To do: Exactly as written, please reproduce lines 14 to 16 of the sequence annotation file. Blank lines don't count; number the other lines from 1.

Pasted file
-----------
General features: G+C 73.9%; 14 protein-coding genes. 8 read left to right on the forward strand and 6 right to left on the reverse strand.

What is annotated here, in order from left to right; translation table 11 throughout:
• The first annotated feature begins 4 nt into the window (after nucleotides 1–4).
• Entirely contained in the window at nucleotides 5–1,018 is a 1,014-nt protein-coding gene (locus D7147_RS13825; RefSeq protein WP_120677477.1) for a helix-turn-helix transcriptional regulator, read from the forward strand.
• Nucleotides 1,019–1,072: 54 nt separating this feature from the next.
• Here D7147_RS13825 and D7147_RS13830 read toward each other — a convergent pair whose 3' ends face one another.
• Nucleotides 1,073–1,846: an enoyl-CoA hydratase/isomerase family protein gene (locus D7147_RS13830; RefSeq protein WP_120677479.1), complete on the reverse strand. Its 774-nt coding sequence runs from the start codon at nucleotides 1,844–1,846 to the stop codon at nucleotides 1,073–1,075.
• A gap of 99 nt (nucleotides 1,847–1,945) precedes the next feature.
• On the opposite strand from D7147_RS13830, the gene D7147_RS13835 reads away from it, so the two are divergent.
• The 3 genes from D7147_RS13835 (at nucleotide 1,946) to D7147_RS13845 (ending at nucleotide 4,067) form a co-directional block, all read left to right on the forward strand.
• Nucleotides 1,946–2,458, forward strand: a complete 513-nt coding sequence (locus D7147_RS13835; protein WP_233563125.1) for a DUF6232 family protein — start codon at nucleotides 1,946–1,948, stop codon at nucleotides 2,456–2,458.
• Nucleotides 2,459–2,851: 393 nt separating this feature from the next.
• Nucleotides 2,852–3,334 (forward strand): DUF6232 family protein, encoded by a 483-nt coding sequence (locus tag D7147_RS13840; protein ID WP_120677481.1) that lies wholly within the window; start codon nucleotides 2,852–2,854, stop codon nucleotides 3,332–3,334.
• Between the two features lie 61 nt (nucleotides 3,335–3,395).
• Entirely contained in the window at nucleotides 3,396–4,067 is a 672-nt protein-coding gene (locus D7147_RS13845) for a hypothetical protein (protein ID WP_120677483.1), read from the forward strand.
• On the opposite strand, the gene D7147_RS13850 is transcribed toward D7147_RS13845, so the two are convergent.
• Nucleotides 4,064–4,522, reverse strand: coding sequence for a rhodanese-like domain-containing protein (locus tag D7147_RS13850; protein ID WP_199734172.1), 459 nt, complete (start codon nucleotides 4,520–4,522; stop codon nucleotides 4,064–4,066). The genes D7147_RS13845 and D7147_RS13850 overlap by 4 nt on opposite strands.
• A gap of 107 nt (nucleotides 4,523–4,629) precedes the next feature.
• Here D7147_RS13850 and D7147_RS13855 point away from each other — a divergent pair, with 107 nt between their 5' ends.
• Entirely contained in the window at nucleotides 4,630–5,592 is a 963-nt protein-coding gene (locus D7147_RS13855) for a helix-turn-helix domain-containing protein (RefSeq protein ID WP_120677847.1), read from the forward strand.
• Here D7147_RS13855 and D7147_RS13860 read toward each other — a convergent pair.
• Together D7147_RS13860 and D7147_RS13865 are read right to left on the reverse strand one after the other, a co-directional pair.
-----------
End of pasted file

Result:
• Between the two features lie 61 nt (nucleotides 3,335–3,395).
• Entirely contained in the window at nucleotides 3,396–4,067 is a 672-nt protein-coding gene (locus D7147_RS13845) for a hypothetical protein (protein ID WP_120677483.1), read from the forward strand.
• On the opposite strand, the gene D7147_RS13850 is transcribed toward D7147_RS13845, so the two are convergent.